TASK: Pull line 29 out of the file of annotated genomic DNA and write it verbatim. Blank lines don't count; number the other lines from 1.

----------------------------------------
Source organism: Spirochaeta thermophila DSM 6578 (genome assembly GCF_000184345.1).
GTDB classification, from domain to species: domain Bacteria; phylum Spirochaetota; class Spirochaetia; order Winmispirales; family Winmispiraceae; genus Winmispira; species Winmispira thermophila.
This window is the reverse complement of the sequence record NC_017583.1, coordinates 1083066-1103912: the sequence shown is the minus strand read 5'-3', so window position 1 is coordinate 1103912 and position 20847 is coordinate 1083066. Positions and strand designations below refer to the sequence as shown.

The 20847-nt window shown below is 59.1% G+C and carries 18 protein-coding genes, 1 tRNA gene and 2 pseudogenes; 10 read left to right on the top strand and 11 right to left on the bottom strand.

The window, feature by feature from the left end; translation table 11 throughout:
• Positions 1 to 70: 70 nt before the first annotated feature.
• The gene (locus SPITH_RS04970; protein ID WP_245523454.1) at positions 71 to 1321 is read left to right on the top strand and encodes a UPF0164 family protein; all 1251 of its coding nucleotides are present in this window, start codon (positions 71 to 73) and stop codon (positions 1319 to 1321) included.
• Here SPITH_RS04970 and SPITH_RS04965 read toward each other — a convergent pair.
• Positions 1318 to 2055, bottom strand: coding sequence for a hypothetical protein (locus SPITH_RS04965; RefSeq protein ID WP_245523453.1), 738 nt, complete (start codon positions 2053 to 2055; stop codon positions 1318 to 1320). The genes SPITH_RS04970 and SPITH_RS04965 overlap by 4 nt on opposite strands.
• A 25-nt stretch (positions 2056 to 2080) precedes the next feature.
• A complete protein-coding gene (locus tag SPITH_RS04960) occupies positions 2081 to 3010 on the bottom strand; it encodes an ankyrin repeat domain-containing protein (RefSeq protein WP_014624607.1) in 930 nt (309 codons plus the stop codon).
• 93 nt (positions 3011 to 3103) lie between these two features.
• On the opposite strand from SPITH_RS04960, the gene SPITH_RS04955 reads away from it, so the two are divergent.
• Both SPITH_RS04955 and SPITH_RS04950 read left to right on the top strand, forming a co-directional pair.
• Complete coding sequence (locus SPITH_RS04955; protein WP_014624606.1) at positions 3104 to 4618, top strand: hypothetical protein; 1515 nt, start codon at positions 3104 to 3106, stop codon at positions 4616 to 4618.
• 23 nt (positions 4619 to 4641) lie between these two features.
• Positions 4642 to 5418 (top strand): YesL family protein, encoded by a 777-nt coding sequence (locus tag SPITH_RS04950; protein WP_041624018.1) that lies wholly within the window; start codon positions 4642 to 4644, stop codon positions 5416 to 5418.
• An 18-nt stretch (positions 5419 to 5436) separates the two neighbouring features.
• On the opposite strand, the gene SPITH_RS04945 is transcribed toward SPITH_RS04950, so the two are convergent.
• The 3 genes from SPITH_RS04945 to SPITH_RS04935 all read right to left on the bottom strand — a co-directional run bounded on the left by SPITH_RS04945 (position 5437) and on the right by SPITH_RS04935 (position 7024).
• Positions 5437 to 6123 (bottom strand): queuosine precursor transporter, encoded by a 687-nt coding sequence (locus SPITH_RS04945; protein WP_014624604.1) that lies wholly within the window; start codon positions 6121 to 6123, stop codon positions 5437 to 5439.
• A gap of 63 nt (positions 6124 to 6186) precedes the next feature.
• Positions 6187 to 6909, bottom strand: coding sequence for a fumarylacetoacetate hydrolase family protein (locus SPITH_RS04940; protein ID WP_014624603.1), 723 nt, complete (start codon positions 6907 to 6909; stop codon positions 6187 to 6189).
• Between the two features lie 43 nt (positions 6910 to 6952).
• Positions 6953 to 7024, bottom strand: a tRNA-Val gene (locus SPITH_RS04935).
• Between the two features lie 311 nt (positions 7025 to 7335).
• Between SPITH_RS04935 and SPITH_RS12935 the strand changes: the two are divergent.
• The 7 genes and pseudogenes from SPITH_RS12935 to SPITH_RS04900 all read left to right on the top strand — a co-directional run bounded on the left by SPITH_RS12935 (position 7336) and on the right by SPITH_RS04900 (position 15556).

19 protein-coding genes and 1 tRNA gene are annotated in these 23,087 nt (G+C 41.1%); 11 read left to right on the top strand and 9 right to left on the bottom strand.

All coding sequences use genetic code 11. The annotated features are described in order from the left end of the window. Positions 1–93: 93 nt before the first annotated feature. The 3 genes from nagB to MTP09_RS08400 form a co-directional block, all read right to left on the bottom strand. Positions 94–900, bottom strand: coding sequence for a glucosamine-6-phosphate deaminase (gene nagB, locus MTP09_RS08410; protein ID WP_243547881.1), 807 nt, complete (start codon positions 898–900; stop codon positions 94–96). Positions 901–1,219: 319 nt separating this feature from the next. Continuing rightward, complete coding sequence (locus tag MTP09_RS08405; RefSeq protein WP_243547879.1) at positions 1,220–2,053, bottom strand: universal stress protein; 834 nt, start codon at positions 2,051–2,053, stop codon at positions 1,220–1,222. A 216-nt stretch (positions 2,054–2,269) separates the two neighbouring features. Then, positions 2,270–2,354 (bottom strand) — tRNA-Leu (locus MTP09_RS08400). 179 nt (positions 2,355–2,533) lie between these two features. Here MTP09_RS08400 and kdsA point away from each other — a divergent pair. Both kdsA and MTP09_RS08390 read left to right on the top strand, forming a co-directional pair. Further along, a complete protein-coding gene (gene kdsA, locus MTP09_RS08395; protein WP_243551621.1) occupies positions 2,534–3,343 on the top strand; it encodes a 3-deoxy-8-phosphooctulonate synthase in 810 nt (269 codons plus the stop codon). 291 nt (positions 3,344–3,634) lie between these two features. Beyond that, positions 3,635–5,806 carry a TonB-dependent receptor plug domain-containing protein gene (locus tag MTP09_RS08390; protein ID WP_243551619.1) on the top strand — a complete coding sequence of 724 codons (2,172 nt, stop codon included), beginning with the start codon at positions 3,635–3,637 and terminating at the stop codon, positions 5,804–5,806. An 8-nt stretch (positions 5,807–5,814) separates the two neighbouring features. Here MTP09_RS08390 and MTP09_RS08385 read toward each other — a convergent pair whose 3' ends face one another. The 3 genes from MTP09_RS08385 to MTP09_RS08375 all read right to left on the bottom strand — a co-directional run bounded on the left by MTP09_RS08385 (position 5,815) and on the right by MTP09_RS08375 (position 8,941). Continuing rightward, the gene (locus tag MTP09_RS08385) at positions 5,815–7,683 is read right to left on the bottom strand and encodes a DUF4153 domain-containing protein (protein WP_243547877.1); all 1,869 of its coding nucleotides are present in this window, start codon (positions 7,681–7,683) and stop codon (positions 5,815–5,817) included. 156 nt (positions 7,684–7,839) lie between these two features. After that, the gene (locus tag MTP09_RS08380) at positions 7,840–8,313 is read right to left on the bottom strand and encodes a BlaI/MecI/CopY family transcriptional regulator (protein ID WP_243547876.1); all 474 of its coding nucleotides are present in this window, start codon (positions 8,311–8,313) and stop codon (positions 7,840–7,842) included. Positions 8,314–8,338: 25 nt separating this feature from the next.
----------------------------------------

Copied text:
19 protein-coding genes and 1 tRNA gene are annotated in these 23,087 nt (G+C 41.1%); 11 read left to right on the top strand and 9 right to left on the bottom strand.